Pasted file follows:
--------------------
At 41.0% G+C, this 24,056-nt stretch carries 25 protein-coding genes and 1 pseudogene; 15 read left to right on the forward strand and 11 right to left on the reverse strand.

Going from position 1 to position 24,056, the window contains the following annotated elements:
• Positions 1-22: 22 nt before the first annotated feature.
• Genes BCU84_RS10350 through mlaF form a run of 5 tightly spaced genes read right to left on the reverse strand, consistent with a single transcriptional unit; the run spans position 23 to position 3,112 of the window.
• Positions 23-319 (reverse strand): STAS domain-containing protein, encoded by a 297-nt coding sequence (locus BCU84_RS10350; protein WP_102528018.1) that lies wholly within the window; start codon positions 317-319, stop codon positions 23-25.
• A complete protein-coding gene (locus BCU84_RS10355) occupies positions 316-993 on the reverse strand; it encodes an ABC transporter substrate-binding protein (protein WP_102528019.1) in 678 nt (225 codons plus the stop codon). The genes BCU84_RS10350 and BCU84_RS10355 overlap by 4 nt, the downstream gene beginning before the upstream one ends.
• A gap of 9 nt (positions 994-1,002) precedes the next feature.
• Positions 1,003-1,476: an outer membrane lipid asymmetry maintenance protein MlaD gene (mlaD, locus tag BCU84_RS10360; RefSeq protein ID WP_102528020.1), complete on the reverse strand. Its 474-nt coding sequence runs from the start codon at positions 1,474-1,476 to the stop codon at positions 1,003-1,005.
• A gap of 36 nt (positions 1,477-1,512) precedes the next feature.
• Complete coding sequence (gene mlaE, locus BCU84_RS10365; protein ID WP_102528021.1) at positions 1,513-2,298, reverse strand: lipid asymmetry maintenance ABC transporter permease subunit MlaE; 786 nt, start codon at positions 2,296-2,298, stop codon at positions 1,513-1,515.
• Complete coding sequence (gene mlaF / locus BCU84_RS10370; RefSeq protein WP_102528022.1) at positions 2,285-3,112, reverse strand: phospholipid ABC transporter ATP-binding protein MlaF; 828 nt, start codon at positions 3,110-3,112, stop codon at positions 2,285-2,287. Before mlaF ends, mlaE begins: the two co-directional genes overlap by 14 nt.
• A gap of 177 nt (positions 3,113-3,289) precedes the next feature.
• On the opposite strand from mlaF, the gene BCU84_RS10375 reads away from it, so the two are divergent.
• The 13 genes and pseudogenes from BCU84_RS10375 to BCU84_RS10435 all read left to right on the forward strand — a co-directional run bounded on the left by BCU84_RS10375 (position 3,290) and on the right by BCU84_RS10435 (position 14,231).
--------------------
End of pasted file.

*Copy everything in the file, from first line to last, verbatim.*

At 41.0% G+C, this 24,056-nt stretch carries 25 protein-coding genes and 1 pseudogene; 15 read left to right on the forward strand and 11 right to left on the reverse strand.

Going from position 1 to position 24,056, the window contains the following annotated elements:
• Positions 1-22: 22 nt before the first annotated feature.
• Genes BCU84_RS10350 through mlaF form a run of 5 tightly spaced genes read right to left on the reverse strand, consistent with a single transcriptional unit; the run spans position 23 to position 3,112 of the window.
• Positions 23-319 (reverse strand): STAS domain-containing protein, encoded by a 297-nt coding sequence (locus BCU84_RS10350; protein WP_102528018.1) that lies wholly within the window; start codon positions 317-319, stop codon positions 23-25.
• A complete protein-coding gene (locus BCU84_RS10355) occupies positions 316-993 on the reverse strand; it encodes an ABC transporter substrate-binding protein (protein WP_102528019.1) in 678 nt (225 codons plus the stop codon). The genes BCU84_RS10350 and BCU84_RS10355 overlap by 4 nt, the downstream gene beginning before the upstream one ends.
• A gap of 9 nt (positions 994-1,002) precedes the next feature.
• Positions 1,003-1,476: an outer membrane lipid asymmetry maintenance protein MlaD gene (mlaD, locus tag BCU84_RS10360; RefSeq protein ID WP_102528020.1), complete on the reverse strand. Its 474-nt coding sequence runs from the start codon at positions 1,474-1,476 to the stop codon at positions 1,003-1,005.
• A gap of 36 nt (positions 1,477-1,512) precedes the next feature.
• Complete coding sequence (gene mlaE, locus BCU84_RS10365; protein ID WP_102528021.1) at positions 1,513-2,298, reverse strand: lipid asymmetry maintenance ABC transporter permease subunit MlaE; 786 nt, start codon at positions 2,296-2,298, stop codon at positions 1,513-1,515.
• Complete coding sequence (gene mlaF / locus BCU84_RS10370; RefSeq protein WP_102528022.1) at positions 2,285-3,112, reverse strand: phospholipid ABC transporter ATP-binding protein MlaF; 828 nt, start codon at positions 3,110-3,112, stop codon at positions 2,285-2,287. Before mlaF ends, mlaE begins: the two co-directional genes overlap by 14 nt.
• A gap of 177 nt (positions 3,113-3,289) precedes the next feature.
• On the opposite strand from mlaF, the gene BCU84_RS10375 reads away from it, so the two are divergent.
• The 13 genes and pseudogenes from BCU84_RS10375 to BCU84_RS10435 all read left to right on the forward strand — a co-directional run bounded on the left by BCU84_RS10375 (position 3,290) and on the right by BCU84_RS10435 (position 14,231).